In deciding to become the nation’s first openly gay professional basketball player, Jason Collins cited an unusual inspiration: a U.S. congressman who happened to be his college roommate.
“For as long as I've known Jason Collins, he has been defined by three things: his passion for the sport he loves, his unwavering integrity, and the biggest heart you will ever find," the congressman said in a statement. "Without question or hesitation, he gives everything he's got to those of us lucky enough to be in his life. I'm proud to stand with him today and proud to call him a friend.”
In the Sports Illustrated piece in which he explains his decision to come out, Collins talks about how he felt when Kennedy described marching in Boston's 2012 Gay Pride Parade.
"I'm seldom jealous of others, but hearing what Joe had done filled me with envy. I was proud of him for participating but angry that as a closeted gay man I couldn't even cheer my straight friend on as a spectator," he wrote. "If I'd been questioned, I would have concocted half truths. What a shame to have to lie at a celebration of pride. I want to do the right thing and not hide anymore. I want to march for tolerance, acceptance and understanding. I want to take a stand and say, 'Me, too.' "
President Bill Clinton was also quick to endorse Collins's announcement.
"I have known Jason Collins since he was Chelsea's classmate and friend at Stanford," Clinton said in a statement. "Jason's announcement today is an important moment for professional sports and in the history of the LGBT community. It is also the straightforward statement of a good man who wants no more than what so many of us seek: to be able to be who we are; to do our work; to build families and to contribute to our communities."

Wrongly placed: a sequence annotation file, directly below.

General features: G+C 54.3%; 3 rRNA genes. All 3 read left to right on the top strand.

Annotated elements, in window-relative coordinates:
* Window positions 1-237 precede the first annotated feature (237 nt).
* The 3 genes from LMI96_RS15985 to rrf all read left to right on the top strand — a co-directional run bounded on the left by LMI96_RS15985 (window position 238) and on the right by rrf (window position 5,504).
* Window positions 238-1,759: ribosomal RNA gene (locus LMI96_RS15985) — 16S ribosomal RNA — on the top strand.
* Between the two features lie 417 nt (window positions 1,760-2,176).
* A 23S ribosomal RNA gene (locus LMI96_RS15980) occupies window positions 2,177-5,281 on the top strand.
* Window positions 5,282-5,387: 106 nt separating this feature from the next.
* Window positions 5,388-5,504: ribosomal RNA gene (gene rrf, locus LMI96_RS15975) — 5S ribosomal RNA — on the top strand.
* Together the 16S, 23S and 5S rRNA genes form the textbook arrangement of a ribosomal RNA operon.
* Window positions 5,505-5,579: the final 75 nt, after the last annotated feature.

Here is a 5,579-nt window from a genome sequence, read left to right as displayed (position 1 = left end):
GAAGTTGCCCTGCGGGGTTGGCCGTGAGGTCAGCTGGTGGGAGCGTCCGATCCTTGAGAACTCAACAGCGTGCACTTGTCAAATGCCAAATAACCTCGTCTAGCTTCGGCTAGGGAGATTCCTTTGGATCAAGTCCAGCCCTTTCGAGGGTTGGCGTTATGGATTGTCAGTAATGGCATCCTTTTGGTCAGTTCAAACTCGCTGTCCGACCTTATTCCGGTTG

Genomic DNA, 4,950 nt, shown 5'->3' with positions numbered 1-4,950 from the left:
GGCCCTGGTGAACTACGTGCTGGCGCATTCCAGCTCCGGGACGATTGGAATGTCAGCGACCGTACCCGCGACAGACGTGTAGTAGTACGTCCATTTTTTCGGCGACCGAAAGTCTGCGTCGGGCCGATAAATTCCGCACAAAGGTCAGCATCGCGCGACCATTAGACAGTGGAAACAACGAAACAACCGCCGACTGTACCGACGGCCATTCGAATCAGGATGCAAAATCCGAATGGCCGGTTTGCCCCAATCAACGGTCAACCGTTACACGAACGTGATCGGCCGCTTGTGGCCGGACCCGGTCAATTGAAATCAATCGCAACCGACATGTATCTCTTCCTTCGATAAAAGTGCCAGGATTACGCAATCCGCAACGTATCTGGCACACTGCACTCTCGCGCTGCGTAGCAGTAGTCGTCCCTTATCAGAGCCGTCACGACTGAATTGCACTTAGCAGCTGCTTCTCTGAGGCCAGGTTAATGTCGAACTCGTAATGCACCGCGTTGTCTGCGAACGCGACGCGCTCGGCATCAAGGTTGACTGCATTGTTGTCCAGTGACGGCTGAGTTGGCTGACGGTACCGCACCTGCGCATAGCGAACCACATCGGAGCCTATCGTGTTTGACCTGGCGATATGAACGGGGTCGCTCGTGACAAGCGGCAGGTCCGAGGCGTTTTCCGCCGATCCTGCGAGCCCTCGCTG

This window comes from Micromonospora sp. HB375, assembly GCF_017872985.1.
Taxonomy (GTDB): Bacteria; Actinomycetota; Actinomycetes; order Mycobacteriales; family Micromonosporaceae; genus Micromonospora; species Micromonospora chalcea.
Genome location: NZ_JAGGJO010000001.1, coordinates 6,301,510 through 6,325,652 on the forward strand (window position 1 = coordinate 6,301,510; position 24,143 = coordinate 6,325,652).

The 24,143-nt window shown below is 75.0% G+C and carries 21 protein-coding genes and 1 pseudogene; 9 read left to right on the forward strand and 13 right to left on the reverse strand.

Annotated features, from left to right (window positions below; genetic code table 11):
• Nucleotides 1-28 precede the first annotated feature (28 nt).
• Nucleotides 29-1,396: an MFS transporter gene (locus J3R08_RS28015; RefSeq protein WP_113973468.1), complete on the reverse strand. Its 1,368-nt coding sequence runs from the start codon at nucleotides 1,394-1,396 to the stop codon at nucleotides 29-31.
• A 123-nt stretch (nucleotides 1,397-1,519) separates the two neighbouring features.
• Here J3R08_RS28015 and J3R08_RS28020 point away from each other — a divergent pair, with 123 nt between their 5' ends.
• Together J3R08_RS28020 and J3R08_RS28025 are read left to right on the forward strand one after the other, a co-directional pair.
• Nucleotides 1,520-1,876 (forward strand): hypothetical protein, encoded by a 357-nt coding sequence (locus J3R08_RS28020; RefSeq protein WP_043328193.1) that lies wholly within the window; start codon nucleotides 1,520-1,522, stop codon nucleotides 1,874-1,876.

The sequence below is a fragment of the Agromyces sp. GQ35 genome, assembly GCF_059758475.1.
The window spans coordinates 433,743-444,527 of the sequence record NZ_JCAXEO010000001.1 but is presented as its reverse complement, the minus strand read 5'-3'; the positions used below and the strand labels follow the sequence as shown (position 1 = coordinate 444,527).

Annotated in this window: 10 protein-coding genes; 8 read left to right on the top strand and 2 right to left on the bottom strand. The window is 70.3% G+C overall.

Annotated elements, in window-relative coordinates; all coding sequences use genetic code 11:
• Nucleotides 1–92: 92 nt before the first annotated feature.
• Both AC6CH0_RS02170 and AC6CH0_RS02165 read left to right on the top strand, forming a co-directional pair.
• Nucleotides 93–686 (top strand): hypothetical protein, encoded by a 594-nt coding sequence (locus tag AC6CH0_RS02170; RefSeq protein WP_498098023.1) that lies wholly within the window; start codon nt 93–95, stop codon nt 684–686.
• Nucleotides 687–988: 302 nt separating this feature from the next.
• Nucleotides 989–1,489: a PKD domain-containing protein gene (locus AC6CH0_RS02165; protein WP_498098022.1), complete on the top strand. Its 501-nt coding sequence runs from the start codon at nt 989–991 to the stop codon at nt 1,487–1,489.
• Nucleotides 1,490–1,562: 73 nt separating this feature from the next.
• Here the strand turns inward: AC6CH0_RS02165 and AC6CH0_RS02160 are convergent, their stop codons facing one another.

"For so many members of the LGBT community, these simple goals remain elusive," Clinton continued. "I hope that everyone, particularly Jason's colleagues in the NBA, the media and his many fans extend to him their support and the respect he has earned."
Collins, who finished this season with the Washington Wizards, has also played for the Boston Celtics, Minnesota Timberwolves, New Jersey Nets, Atlanta Hawks and Memphis Grizzlies
"I didn't set out to be the first openly gay athlete playing in a major American team sport," Collins wrote in Sports Illustrated. "But since I am, I'm happy to start the conversation."
Collins's announcement is sure to reverberate politically in the weeks to come. First Lady Michelle Obama tweeted late Monday afternoon, "So proud of you, Jason Collins! This is a huge step forward for our country. We’ve got your back! -mo"
And while White House spokesman Jay Carney said Monday afternoon he has not spoken to the president about it, he told reporters, "I can certainly tell you that here at the White House we view that as another example of the progress that has been made and the evolution that has been taking place in this country, and commend him for his courage, and support him in his -- in this effort and hope that his fans and his team support him going forward."
Human Rights Campaign President Chad Griffin released a statement saying the 34-year-old athlete "has forever changed the face of sports."
"No longer will prejudice and fear force gay athletes to remain silent about a fundamental part of their lives," Griffin said. "By coming out and living openly while still an active NBA player, Collins has courageously shown the world that one's sexual orientation is no longer an impediment to achieving one's goals, even at the highest levels of professional sports."
This post has been updated.